No matter what size spa you choose, you’ll need a strategy for moving a significant amount of water when it’s time to periodically drain your hot tub and refill it. This is an important maintenance task that most hot tubs need three or four times a year depending on the water care system and the frequency of use and bather load. An experienced contractor will be able to identify a safe strategy and your next steps.

DISPOSING OF YOUR HOT TUB WATER

A basement hot tub needs a drain that ties into a wastewater disposal system that complies with your local city code requirements. Hot tub water is considered grey water—a type of wastewater. Some cities allow for a hot tub’s grey water to be drained into the yard, and others require that it go into the sewer system for treatment. If your location doesn’t allow the use of grey water for irrigation, then you will need a drain to the sewer.

Homes may have one of a few different basement drainage systems: sewer drains, sewer pit drains, and sump pits. It is not recommended to rely on a sump pit for your hot tub draining purposes because this may be a greater volume of water than it can handle at once, leading to bigger problems.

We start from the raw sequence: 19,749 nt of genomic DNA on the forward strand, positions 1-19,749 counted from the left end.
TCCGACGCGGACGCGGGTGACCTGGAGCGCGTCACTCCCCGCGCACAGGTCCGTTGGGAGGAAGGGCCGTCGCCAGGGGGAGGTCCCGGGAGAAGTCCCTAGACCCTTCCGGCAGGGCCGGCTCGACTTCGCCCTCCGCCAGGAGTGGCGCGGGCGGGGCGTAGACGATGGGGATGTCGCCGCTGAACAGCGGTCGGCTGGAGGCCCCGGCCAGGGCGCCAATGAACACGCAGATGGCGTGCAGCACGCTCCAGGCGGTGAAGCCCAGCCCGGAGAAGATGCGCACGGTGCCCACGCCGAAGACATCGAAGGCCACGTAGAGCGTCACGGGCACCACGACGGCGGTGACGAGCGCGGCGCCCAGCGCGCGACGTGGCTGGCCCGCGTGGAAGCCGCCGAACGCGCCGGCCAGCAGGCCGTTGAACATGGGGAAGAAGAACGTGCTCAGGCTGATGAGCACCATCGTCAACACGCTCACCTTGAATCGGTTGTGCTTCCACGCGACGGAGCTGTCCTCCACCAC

Sewer connections work better, but the sewer connections you already have in your basement might not be the sort you can run a hose into to drain a hot tub. It is important to consult with a plumber regarding the viability of your existing sewer setup. If necessary, the plumber can install a usable drain that ties in to your existing sewer connection.

If your home isn’t already connected to the sewer, this is where putting a hot tub in the basement may turn into a much bigger job. It may cost several thousand dollars, depending on how big your home is and where it is, for professionals to connect you to a public sewer line.

If you live in a city that allows greywater to be used for irrigation, then you can avoid some of these complications. A submersible pump and a garden hose can pump the water from the spa up your stairs or through a basement window to the outdoors.

HANDLING HUMIDITY FROM A HOT TUB IN A BASEMENT